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  5. "Ignes rapide pontes delent."

"Ignes rapide pontes delent."

Translation:The fires rapidly destroy the bridges.

September 4, 2019



Is it necessary to have both articles? I put "Fire rapidly destroys bridges" and was marked incorrect.


Please report it. Your sentence has another meaning, but is also a possible translation.


I think it's because it technically translates to "Fires", plural.

  • 1038

I put "Fire quickly destroys the bridges" and was told I had typos. And that it should have been "Fires destroy".


The recording is damaged in a place where the word rapide is spoken and I cannot understand it.


I misheard this as "ignis rapide pontes delet," was marked correct, and reported it as an answer that should not have been accepted.

I've noticed wrong answers being accepted more often later in the course. Is that because fewer people get to the end to report problems?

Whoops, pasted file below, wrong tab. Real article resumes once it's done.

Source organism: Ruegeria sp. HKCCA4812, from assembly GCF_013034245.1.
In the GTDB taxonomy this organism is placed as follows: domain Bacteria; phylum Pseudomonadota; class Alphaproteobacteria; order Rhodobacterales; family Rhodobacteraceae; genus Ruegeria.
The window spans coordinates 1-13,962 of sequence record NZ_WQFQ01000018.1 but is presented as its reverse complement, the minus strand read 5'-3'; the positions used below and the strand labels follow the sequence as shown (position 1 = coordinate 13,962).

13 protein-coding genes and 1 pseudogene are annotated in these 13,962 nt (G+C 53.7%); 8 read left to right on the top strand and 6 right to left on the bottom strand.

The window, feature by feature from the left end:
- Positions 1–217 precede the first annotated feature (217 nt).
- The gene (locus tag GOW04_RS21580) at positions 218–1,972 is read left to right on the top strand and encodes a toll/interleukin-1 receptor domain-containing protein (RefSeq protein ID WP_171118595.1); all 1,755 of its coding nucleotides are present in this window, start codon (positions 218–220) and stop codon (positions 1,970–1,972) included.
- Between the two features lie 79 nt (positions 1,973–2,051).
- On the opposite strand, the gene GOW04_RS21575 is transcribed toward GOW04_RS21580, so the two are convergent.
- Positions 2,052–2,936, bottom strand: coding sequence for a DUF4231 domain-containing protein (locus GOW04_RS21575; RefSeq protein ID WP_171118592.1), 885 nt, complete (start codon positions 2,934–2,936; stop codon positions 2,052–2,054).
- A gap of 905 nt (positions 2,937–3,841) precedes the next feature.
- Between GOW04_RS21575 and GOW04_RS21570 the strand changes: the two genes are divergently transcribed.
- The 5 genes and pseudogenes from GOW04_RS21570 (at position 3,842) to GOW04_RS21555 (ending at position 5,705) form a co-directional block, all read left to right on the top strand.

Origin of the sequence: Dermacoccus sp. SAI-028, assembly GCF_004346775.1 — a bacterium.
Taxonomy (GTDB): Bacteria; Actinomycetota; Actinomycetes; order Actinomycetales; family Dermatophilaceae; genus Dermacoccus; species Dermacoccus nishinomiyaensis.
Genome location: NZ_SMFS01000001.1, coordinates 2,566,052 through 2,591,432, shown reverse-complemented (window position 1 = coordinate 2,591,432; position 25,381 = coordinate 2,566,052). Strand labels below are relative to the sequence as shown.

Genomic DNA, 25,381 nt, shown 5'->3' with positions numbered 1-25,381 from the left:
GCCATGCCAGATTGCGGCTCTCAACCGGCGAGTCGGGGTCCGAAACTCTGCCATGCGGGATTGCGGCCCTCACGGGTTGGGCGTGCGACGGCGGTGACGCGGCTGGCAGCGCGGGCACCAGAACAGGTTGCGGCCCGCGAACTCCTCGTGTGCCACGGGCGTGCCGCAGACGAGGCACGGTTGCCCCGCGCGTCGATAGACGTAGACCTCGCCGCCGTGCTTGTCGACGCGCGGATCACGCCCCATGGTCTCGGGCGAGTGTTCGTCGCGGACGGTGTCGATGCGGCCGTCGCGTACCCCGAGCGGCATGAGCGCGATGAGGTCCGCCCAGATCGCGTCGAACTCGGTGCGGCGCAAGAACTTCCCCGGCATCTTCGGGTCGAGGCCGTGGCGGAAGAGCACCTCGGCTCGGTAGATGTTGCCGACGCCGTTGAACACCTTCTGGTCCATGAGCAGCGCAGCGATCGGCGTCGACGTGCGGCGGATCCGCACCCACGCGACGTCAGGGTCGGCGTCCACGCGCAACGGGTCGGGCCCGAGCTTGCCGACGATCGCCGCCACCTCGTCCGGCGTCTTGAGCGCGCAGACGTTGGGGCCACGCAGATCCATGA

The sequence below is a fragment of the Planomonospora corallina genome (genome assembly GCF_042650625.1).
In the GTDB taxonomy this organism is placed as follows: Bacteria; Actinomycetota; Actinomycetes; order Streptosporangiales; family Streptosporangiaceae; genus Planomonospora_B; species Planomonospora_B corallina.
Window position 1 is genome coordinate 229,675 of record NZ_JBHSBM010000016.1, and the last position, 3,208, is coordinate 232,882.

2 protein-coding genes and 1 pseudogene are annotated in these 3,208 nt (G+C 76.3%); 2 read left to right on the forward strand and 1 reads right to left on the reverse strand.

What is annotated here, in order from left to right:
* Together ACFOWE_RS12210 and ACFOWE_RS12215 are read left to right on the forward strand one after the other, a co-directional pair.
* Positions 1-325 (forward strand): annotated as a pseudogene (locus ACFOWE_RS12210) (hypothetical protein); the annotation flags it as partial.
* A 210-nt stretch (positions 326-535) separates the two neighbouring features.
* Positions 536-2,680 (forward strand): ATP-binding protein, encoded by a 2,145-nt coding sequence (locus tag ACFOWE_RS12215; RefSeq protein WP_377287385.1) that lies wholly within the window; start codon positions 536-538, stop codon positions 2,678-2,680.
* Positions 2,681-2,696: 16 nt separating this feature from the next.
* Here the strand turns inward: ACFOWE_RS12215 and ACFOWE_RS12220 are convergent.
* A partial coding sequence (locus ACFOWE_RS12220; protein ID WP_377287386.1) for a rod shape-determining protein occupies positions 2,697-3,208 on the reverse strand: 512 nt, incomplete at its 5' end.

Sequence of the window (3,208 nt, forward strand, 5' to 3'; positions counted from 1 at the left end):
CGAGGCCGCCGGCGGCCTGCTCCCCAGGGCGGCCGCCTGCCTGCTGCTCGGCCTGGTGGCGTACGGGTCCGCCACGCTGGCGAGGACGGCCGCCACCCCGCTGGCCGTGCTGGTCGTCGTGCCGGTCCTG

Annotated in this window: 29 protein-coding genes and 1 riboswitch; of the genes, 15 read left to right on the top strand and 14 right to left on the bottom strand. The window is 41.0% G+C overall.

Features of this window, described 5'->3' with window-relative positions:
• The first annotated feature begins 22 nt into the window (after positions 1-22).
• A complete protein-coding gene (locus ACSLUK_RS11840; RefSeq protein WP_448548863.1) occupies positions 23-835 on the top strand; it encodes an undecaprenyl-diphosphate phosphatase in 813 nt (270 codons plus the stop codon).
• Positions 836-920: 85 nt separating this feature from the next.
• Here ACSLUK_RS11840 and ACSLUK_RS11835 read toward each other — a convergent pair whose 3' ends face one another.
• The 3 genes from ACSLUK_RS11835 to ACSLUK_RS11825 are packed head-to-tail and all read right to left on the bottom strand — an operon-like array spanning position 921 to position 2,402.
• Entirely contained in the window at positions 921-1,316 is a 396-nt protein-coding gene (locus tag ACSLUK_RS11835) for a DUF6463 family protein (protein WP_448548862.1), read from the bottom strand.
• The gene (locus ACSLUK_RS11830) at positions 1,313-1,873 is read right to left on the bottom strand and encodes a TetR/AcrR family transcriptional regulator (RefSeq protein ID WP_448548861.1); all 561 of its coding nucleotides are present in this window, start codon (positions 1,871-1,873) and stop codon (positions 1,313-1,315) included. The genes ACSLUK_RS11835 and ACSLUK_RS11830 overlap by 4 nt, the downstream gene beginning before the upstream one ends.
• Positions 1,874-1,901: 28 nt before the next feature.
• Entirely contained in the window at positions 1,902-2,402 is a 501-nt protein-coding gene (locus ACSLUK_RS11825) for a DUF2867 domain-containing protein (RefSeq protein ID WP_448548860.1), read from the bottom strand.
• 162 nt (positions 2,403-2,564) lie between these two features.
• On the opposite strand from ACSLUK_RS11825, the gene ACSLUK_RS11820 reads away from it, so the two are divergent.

How can the audio be made clearer without making it overly-easy? This sentence seems like a great example of needing to enunciate very clearly to distinguish singular vs. plural, but hyper-enunciation means the listener can get lazy . . .


Yea, the narrator's english accent tends to pronounce /ɪ/ (a mixture of /i/ and /e/), making it unclear to understand whether it's singular i or plural e in some inflections.

It's not about sounding fussy, but pronouncing the differences naturally clear and quick.


Articles are completely redundant here and answer without them not accepted


Which article? Do you mean "the" in "the fires"?
How is it redundant? The sentence with the article and without the article doesn't have the same meaning.

It should be accepted, so just report it.


Was the destruction of bridges a massive thing in Rome? I know about Horatio and all that, but there does seem to be a particular emphasis on it here.


Shouldn't it be "ignes" instead of "ignis"?


I put Ignes pontes rapide delent and everything went red.


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